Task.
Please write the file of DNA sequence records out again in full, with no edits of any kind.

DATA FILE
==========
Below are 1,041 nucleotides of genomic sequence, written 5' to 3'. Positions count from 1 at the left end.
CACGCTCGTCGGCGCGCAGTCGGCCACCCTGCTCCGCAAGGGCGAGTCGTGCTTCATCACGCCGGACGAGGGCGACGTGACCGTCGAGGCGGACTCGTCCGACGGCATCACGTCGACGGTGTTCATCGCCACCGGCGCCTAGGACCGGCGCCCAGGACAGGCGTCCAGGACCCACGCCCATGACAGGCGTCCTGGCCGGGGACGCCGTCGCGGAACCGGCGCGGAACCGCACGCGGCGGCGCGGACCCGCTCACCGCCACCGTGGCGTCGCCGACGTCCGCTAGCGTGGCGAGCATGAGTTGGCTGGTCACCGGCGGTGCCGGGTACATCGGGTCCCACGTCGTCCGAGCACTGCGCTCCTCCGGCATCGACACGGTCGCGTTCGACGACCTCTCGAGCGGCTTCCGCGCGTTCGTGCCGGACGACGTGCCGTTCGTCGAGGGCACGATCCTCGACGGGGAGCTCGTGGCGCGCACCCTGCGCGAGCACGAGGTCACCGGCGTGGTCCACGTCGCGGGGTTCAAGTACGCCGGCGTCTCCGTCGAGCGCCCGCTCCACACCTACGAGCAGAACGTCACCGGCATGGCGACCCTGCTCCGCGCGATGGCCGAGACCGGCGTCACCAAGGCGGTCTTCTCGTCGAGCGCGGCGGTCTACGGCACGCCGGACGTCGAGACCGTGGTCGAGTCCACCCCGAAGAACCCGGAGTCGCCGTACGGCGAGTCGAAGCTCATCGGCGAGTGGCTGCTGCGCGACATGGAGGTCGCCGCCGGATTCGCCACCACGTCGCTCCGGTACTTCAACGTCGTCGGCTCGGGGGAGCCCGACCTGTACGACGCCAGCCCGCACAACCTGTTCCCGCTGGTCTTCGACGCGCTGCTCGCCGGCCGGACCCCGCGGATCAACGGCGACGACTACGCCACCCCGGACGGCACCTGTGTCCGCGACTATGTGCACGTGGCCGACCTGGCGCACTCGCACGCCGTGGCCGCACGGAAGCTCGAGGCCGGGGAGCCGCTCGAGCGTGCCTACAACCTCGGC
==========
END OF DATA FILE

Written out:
Below are 1,041 nucleotides of genomic sequence, written 5' to 3'. Positions count from 1 at the left end.
CACGCTCGTCGGCGCGCAGTCGGCCACCCTGCTCCGCAAGGGCGAGTCGTGCTTCATCACGCCGGACGAGGGCGACGTGACCGTCGAGGCGGACTCGTCCGACGGCATCACGTCGACGGTGTTCATCGCCACCGGCGCCTAGGACCGGCGCCCAGGACAGGCGTCCAGGACCCACGCCCATGACAGGCGTCCTGGCCGGGGACGCCGTCGCGGAACCGGCGCGGAACCGCACGCGGCGGCGCGGACCCGCTCACCGCCACCGTGGCGTCGCCGACGTCCGCTAGCGTGGCGAGCATGAGTTGGCTGGTCACCGGCGGTGCCGGGTACATCGGGTCCCACGTCGTCCGAGCACTGCGCTCCTCCGGCATCGACACGGTCGCGTTCGACGACCTCTCGAGCGGCTTCCGCGCGTTCGTGCCGGACGACGTGCCGTTCGTCGAGGGCACGATCCTCGACGGGGAGCTCGTGGCGCGCACCCTGCGCGAGCACGAGGTCACCGGCGTGGTCCACGTCGCGGGGTTCAAGTACGCCGGCGTCTCCGTCGAGCGCCCGCTCCACACCTACGAGCAGAACGTCACCGGCATGGCGACCCTGCTCCGCGCGATGGCCGAGACCGGCGTCACCAAGGCGGTCTTCTCGTCGAGCGCGGCGGTCTACGGCACGCCGGACGTCGAGACCGTGGTCGAGTCCACCCCGAAGAACCCGGAGTCGCCGTACGGCGAGTCGAAGCTCATCGGCGAGTGGCTGCTGCGCGACATGGAGGTCGCCGCCGGATTCGCCACCACGTCGCTCCGGTACTTCAACGTCGTCGGCTCGGGGGAGCCCGACCTGTACGACGCCAGCCCGCACAACCTGTTCCCGCTGGTCTTCGACGCGCTGCTCGCCGGCCGGACCCCGCGGATCAACGGCGACGACTACGCCACCCCGGACGGCACCTGTGTCCGCGACTATGTGCACGTGGCCGACCTGGCGCACTCGCACGCCGTGGCCGCACGGAAGCTCGAGGCCGGGGAGCCGCTCGAGCGTGCCTACAACCTCGGC